People with disabilities are represented in new emojis
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A person with a white cane, an individual sitting in a motorized wheelchair, a prosthetic arm, someone signing the word “deaf.”
These are among the 13 variants of emojis to represent people with disabilities that were proposed last March by Apple to the global organization that adopts standards for emojis. And now that organization, the Unicode Consortium, has added these accessibility themed characters to the list of forthcoming emojis.
Around 1 in 7 people globally has some form of disability, including visual, hearing and motor impairments.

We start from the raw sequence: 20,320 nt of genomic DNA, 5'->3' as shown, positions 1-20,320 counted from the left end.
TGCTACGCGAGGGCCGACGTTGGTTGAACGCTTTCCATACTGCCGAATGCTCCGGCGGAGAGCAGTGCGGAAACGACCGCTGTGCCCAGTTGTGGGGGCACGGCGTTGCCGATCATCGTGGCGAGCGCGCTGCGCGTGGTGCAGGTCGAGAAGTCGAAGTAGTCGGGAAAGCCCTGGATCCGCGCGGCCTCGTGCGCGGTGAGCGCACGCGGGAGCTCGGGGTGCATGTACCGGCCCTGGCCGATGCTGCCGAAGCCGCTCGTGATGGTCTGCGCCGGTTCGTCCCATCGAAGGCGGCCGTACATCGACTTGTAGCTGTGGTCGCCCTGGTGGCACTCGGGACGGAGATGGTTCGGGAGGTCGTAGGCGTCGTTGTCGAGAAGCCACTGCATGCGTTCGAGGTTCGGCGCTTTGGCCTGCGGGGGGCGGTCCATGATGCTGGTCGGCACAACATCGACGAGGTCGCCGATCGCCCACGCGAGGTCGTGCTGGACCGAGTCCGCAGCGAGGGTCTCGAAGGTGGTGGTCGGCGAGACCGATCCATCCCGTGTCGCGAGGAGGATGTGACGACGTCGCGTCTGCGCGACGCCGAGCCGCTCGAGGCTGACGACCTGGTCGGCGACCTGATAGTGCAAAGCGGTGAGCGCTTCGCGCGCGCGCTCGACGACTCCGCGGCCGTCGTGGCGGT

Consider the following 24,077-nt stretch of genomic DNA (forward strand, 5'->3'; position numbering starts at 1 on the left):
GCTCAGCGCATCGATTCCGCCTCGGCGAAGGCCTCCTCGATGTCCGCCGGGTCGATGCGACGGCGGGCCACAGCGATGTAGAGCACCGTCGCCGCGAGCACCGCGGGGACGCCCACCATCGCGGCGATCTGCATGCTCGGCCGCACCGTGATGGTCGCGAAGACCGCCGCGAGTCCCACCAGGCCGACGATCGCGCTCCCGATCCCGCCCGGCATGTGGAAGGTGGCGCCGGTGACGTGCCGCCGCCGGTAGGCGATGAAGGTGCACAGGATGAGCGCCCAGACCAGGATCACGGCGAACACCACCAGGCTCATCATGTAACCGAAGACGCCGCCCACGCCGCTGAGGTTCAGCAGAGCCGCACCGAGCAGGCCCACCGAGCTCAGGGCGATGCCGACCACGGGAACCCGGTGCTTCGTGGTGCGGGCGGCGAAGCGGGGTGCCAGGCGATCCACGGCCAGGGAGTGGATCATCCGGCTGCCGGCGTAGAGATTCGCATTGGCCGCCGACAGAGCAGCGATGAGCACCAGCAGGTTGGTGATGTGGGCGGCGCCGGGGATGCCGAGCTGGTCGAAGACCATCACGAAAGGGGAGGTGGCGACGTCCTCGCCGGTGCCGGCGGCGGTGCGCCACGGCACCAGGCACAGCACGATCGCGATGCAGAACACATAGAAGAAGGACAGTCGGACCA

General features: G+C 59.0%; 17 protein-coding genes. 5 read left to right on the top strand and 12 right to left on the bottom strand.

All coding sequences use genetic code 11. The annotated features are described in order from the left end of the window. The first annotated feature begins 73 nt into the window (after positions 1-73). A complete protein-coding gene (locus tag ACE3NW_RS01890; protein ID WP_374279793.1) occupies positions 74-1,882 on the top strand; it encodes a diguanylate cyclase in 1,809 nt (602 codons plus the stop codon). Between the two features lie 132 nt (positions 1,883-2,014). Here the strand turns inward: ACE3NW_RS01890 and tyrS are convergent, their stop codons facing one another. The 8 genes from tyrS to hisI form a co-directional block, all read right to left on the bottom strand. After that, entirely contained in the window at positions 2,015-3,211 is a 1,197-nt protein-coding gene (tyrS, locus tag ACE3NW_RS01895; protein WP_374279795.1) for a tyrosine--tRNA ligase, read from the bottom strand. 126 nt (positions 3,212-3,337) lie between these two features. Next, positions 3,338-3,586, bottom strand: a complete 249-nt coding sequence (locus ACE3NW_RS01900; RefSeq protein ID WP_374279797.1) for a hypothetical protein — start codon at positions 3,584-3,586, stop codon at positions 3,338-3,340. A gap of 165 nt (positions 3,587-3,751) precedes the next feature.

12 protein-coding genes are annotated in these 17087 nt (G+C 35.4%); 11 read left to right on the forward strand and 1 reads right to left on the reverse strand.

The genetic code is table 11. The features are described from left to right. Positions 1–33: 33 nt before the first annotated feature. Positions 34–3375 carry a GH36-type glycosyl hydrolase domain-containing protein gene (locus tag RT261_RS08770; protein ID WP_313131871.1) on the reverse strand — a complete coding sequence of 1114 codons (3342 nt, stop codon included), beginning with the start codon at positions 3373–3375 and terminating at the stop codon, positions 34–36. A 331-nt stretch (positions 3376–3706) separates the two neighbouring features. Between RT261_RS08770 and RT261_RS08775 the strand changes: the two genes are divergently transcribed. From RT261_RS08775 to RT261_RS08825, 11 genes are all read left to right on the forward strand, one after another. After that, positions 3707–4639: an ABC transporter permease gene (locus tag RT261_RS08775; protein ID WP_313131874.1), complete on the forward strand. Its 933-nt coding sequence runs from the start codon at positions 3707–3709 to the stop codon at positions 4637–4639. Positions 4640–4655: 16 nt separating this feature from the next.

In its proposal in March, Apple said that “adding emoji emblematic to users’ life experiences helps foster a diverse culture that is inclusive of disability. Emojis are a universal language and a powerful tool for communication, as well as a form of self-expression, and can be used not only to represent one’s own personal experience, but also to show support for a loved one.”
To come up with the proposed emojis, Apple collaborated with such organizations as American Council of the Blind, the Cerebral Palsy Foundation and the National Association of the Deaf.
In all, 230 new emojis were approved for 2019 by the Unicode Consortium.